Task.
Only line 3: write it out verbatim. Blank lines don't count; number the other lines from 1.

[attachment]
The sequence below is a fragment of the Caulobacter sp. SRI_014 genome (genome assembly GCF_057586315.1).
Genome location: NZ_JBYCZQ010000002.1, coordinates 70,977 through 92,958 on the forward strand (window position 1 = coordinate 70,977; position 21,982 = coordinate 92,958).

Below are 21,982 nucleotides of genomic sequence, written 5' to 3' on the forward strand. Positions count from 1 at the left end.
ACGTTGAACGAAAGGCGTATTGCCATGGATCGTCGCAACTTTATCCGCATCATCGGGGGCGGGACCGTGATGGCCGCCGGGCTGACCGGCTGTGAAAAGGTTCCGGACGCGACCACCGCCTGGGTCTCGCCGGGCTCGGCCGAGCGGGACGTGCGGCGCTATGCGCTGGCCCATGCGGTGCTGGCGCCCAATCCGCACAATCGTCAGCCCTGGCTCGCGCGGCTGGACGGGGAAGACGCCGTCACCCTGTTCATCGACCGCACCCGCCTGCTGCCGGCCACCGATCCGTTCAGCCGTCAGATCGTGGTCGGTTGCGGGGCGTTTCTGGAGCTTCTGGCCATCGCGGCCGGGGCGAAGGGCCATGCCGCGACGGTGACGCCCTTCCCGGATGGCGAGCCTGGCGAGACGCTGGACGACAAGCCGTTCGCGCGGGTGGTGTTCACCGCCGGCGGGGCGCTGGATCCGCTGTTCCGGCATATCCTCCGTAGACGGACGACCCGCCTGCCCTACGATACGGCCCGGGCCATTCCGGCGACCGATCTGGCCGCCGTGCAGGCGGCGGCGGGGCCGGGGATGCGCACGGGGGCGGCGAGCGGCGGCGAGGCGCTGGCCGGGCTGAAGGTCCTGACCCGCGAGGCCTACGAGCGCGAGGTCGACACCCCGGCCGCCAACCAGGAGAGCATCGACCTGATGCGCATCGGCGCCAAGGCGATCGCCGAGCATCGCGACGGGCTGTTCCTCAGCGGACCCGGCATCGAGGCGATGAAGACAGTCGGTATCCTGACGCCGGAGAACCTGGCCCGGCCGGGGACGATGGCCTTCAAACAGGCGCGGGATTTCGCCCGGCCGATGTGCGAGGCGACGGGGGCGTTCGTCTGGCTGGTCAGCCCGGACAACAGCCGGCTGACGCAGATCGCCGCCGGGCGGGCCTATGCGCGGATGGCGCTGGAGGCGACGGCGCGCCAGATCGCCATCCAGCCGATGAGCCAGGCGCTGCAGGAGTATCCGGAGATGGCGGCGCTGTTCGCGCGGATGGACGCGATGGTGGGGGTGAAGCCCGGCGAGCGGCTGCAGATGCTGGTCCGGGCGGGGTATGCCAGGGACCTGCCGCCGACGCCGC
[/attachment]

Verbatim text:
Below are 21,982 nucleotides of genomic sequence, written 5' to 3' on the forward strand. Positions count from 1 at the left end.